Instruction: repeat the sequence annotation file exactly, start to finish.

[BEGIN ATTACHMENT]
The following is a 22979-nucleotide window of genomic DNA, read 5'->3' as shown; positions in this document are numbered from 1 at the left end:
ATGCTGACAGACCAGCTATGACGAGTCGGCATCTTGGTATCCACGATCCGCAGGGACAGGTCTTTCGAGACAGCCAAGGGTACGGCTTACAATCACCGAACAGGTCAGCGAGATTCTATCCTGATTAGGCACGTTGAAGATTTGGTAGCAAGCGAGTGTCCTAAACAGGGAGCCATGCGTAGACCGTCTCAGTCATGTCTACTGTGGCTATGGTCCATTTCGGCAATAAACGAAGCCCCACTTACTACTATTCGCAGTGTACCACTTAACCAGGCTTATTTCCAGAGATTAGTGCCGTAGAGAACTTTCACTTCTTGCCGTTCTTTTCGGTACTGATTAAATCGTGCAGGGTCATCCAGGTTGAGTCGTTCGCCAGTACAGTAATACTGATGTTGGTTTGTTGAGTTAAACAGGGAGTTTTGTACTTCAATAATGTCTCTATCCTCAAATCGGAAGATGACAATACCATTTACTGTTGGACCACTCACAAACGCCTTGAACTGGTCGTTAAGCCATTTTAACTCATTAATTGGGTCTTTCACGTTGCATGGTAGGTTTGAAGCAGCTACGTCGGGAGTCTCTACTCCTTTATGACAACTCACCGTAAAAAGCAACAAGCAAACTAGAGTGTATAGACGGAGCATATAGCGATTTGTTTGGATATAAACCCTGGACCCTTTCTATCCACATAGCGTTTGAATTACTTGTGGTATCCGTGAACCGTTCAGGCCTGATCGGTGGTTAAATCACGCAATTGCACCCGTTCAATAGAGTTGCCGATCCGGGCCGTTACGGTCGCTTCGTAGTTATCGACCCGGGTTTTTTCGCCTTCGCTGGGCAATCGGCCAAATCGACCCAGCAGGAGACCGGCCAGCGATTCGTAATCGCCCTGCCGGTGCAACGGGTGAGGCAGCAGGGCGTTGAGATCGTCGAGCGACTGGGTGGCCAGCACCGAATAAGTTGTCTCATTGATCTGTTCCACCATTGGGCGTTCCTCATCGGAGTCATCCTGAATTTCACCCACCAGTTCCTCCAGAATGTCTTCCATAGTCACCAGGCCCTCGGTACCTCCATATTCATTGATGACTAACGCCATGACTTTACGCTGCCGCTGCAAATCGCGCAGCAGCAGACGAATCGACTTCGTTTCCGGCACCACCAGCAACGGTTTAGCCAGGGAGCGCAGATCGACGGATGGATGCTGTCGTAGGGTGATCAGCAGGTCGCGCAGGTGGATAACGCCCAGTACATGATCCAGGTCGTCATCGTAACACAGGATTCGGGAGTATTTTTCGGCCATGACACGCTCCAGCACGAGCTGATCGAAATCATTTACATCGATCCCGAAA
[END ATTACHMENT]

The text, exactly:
The following is a 22979-nucleotide window of genomic DNA, read 5'->3' as shown; positions in this document are numbered from 1 at the left end:
ATGCTGACAGACCAGCTATGACGAGTCGGCATCTTGGTATCCACGATCCGCAGGGACAGGTCTTTCGAGACAGCCAAGGGTACGGCTTACAATCACCGAACAGGTCAGCGAGATTCTATCCTGATTAGGCACGTTGAAGATTTGGTAGCAAGCGAGTGTCCTAAACAGGGAGCCATGCGTAGACCGTCTCAGTCATGTCTACTGTGGCTATGGTCCATTTCGGCAATAAACGAAGCCCCACTTACTACTATTCGCAGTGTACCACTTAACCAGGCTTATTTCCAGAGATTAGTGCCGTAGAGAACTTTCACTTCTTGCCGTTCTTTTCGGTACTGATTAAATCGTGCAGGGTCATCCAGGTTGAGTCGTTCGCCAGTACAGTAATACTGATGTTGGTTTGTTGAGTTAAACAGGGAGTTTTGTACTTCAATAATGTCTCTATCCTCAAATCGGAAGATGACAATACCATTTACTGTTGGACCACTCACAAACGCCTTGAACTGGTCGTTAAGCCATTTTAACTCATTAATTGGGTCTTTCACGTTGCATGGTAGGTTTGAAGCAGCTACGTCGGGAGTCTCTACTCCTTTATGACAACTCACCGTAAAAAGCAACAAGCAAACTAGAGTGTATAGACGGAGCATATAGCGATTTGTTTGGATATAAACCCTGGACCCTTTCTATCCACATAGCGTTTGAATTACTTGTGGTATCCGTGAACCGTTCAGGCCTGATCGGTGGTTAAATCACGCAATTGCACCCGTTCAATAGAGTTGCCGATCCGGGCCGTTACGGTCGCTTCGTAGTTATCGACCCGGGTTTTTTCGCCTTCGCTGGGCAATCGGCCAAATCGACCCAGCAGGAGACCGGCCAGCGATTCGTAATCGCCCTGCCGGTGCAACGGGTGAGGCAGCAGGGCGTTGAGATCGTCGAGCGACTGGGTGGCCAGCACCGAATAAGTTGTCTCATTGATCTGTTCCACCATTGGGCGTTCCTCATCGGAGTCATCCTGAATTTCACCCACCAGTTCCTCCAGAATGTCTTCCATAGTCACCAGGCCCTCGGTACCTCCATATTCATTGATGACTAACGCCATGACTTTACGCTGCCGCTGCAAATCGCGCAGCAGCAGACGAATCGACTTCGTTTCCGGCACCACCAGCAACGGTTTAGCCAGGGAGCGCAGATCGACGGATGGATGCTGTCGTAGGGTGATCAGCAGGTCGCGCAGGTGGATAACGCCCAGTACATGATCCAGGTCGTCATCGTAACACAGGATTCGGGAGTATTTTTCGGCCATGACACGCTCCAGCACGAGCTGATCGAAATCATTTACATCGATCCCGAAA